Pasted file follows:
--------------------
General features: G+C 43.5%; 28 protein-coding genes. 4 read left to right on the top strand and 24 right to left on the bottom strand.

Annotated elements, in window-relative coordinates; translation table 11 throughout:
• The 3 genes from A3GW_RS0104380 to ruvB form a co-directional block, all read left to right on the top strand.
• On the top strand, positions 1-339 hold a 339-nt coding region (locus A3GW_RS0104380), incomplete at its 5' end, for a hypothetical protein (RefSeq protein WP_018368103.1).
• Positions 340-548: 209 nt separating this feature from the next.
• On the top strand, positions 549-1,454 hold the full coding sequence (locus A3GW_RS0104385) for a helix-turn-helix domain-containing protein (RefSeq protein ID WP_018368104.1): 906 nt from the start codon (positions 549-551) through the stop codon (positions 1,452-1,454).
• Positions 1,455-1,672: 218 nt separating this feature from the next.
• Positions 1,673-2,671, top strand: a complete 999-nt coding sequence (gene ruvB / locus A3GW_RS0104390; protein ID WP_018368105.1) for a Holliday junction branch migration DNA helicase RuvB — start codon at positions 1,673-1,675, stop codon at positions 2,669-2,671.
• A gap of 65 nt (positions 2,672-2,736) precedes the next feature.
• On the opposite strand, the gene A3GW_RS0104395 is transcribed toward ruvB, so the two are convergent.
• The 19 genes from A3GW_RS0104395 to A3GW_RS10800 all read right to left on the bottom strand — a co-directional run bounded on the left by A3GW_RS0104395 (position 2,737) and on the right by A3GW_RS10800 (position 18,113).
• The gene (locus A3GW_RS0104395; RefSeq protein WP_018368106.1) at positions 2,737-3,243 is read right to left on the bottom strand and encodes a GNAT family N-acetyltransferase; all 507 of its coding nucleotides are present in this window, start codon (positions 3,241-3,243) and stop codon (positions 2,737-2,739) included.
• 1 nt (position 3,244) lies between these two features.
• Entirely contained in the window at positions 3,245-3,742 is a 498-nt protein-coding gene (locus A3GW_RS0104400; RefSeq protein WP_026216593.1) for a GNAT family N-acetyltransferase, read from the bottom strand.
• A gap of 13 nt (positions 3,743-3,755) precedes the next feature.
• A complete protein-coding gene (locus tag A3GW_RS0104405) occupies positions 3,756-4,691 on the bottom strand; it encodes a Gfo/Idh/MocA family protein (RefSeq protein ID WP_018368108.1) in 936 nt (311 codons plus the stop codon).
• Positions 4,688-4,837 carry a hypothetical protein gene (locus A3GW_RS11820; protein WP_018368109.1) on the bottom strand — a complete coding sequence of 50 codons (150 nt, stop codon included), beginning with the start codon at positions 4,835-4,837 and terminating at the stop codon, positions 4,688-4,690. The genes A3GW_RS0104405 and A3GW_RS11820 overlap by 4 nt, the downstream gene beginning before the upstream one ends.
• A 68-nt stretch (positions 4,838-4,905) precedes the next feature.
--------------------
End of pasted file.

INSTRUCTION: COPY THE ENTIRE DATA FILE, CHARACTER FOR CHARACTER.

General features: G+C 43.5%; 28 protein-coding genes. 4 read left to right on the top strand and 24 right to left on the bottom strand.

Annotated elements, in window-relative coordinates; translation table 11 throughout:
• The 3 genes from A3GW_RS0104380 to ruvB form a co-directional block, all read left to right on the top strand.
• On the top strand, positions 1-339 hold a 339-nt coding region (locus A3GW_RS0104380), incomplete at its 5' end, for a hypothetical protein (RefSeq protein WP_018368103.1).
• Positions 340-548: 209 nt separating this feature from the next.
• On the top strand, positions 549-1,454 hold the full coding sequence (locus A3GW_RS0104385) for a helix-turn-helix domain-containing protein (RefSeq protein ID WP_018368104.1): 906 nt from the start codon (positions 549-551) through the stop codon (positions 1,452-1,454).
• Positions 1,455-1,672: 218 nt separating this feature from the next.
• Positions 1,673-2,671, top strand: a complete 999-nt coding sequence (gene ruvB / locus A3GW_RS0104390; protein ID WP_018368105.1) for a Holliday junction branch migration DNA helicase RuvB — start codon at positions 1,673-1,675, stop codon at positions 2,669-2,671.
• A gap of 65 nt (positions 2,672-2,736) precedes the next feature.
• On the opposite strand, the gene A3GW_RS0104395 is transcribed toward ruvB, so the two are convergent.
• The 19 genes from A3GW_RS0104395 to A3GW_RS10800 all read right to left on the bottom strand — a co-directional run bounded on the left by A3GW_RS0104395 (position 2,737) and on the right by A3GW_RS10800 (position 18,113).
• The gene (locus A3GW_RS0104395; RefSeq protein WP_018368106.1) at positions 2,737-3,243 is read right to left on the bottom strand and encodes a GNAT family N-acetyltransferase; all 507 of its coding nucleotides are present in this window, start codon (positions 3,241-3,243) and stop codon (positions 2,737-2,739) included.
• 1 nt (position 3,244) lies between these two features.
• Entirely contained in the window at positions 3,245-3,742 is a 498-nt protein-coding gene (locus A3GW_RS0104400; RefSeq protein WP_026216593.1) for a GNAT family N-acetyltransferase, read from the bottom strand.
• A gap of 13 nt (positions 3,743-3,755) precedes the next feature.
• A complete protein-coding gene (locus tag A3GW_RS0104405) occupies positions 3,756-4,691 on the bottom strand; it encodes a Gfo/Idh/MocA family protein (RefSeq protein ID WP_018368108.1) in 936 nt (311 codons plus the stop codon).
• Positions 4,688-4,837 carry a hypothetical protein gene (locus A3GW_RS11820; protein WP_018368109.1) on the bottom strand — a complete coding sequence of 50 codons (150 nt, stop codon included), beginning with the start codon at positions 4,835-4,837 and terminating at the stop codon, positions 4,688-4,690. The genes A3GW_RS0104405 and A3GW_RS11820 overlap by 4 nt, the downstream gene beginning before the upstream one ends.
• A 68-nt stretch (positions 4,838-4,905) precedes the next feature.